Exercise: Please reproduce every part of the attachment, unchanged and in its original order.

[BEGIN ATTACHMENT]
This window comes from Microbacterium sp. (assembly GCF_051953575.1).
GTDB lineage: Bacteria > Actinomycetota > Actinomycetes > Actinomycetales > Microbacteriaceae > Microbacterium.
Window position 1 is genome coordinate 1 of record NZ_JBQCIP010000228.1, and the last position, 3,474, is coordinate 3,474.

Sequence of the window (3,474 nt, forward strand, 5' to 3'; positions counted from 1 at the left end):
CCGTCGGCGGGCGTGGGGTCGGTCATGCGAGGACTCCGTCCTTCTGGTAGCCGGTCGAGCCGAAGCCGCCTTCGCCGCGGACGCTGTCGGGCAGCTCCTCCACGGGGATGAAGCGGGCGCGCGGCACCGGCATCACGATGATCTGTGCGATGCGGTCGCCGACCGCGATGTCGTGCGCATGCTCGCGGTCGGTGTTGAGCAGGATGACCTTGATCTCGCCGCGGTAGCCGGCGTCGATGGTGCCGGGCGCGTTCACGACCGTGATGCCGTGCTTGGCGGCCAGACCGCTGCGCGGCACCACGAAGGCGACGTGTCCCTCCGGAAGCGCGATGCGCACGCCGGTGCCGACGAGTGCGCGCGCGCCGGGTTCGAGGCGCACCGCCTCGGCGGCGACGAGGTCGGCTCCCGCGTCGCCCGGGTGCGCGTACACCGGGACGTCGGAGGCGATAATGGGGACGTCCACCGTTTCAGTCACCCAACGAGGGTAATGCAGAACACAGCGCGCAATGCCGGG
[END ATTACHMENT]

This window comes from Microbacterium sp. (assembly GCF_051953575.1).
GTDB lineage: Bacteria > Actinomycetota > Actinomycetes > Actinomycetales > Microbacteriaceae > Microbacterium.
Window position 1 is genome coordinate 1 of record NZ_JBQCIP010000228.1, and the last position, 3,474, is coordinate 3,474.

Sequence of the window (3,474 nt, forward strand, 5' to 3'; positions counted from 1 at the left end):
CCGTCGGCGGGCGTGGGGTCGGTCATGCGAGGACTCCGTCCTTCTGGTAGCCGGTCGAGCCGAAGCCGCCTTCGCCGCGGACGCTGTCGGGCAGCTCCTCCACGGGGATGAAGCGGGCGCGCGGCACCGGCATCACGATGATCTGTGCGATGCGGTCGCCGACCGCGATGTCGTGCGCATGCTCGCGGTCGGTGTTGAGCAGGATGACCTTGATCTCGCCGCGGTAGCCGGCGTCGATGGTGCCGGGCGCGTTCACGACCGTGATGCCGTGCTTGGCGGCCAGACCGCTGCGCGGCACCACGAAGGCGACGTGTCCCTCCGGAAGCGCGATGCGCACGCCGGTGCCGACGAGTGCGCGCGCGCCGGGTTCGAGGCGCACCGCCTCGGCGGCGACGAGGTCGGCTCCCGCGTCGCCCGGGTGCGCGTACACCGGGACGTCGGAGGCGATAATGGGGACGTCCACCGTTTCAGTCACCCAACGAGGGTAATGCAGAACACAGCGCGCAATGCCGGG